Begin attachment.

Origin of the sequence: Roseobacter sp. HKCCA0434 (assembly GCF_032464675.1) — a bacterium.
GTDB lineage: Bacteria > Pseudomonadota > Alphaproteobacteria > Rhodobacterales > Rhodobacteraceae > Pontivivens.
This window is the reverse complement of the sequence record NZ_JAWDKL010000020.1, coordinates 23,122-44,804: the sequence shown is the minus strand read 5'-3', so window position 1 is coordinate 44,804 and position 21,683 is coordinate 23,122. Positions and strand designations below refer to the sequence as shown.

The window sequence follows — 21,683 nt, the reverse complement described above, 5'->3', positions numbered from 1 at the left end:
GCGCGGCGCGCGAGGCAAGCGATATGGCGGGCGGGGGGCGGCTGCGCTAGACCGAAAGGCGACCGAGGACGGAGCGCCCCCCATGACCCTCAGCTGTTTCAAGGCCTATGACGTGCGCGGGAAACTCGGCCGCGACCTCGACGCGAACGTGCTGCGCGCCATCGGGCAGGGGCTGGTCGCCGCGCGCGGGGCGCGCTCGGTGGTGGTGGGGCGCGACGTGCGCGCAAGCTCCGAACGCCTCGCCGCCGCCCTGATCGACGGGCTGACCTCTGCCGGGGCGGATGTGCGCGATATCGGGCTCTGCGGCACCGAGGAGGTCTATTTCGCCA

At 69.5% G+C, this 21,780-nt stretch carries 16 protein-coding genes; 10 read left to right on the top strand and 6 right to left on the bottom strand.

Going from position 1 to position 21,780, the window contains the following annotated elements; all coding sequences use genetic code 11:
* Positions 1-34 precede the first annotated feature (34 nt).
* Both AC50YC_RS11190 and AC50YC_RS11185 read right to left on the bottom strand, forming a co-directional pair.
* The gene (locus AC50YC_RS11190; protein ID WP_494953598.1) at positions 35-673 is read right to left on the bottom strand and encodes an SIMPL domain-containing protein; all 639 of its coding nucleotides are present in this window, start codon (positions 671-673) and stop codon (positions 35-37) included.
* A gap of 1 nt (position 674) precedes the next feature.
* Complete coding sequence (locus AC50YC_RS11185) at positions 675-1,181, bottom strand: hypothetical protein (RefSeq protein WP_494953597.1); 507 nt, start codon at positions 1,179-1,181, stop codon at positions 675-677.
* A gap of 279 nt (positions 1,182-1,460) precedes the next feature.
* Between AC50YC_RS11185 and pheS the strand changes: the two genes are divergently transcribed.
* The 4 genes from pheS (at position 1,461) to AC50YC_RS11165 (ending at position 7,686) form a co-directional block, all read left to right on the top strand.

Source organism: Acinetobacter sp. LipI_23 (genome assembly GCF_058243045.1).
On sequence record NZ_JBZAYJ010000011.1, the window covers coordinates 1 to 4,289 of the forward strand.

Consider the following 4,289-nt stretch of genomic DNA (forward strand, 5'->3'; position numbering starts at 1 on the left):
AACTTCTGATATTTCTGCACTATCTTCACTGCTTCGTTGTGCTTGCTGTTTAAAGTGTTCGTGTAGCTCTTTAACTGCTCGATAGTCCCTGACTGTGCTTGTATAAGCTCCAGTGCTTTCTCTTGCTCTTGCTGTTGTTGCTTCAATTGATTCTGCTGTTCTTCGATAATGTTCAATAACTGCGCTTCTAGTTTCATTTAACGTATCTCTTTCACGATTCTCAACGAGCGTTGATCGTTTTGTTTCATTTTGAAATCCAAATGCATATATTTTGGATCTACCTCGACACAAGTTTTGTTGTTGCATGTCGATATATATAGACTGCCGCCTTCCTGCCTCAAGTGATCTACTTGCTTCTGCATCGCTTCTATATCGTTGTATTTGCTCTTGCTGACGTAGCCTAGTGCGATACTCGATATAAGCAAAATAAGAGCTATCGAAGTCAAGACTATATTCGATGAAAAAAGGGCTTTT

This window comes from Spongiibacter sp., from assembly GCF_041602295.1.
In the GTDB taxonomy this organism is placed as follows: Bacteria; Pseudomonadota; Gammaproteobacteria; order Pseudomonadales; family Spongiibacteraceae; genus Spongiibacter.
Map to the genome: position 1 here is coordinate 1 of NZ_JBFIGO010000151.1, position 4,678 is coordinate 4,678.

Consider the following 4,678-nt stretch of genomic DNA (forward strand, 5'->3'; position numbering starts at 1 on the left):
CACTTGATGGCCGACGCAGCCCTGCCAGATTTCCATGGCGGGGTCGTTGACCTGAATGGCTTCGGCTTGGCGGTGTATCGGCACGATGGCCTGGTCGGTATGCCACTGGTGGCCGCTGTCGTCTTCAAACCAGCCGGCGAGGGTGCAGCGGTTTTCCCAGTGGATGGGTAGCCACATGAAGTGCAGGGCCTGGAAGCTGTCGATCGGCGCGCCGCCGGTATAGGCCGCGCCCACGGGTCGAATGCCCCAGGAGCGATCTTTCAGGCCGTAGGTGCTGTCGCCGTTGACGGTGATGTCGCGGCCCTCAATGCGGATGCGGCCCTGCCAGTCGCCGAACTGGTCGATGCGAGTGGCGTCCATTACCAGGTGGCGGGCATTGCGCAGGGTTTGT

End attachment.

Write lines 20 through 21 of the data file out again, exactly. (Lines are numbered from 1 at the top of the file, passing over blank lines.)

This window comes from Spongiibacter sp., from assembly GCF_041602295.1.
In the GTDB taxonomy this organism is placed as follows: Bacteria; Pseudomonadota; Gammaproteobacteria; order Pseudomonadales; family Spongiibacteraceae; genus Spongiibacter.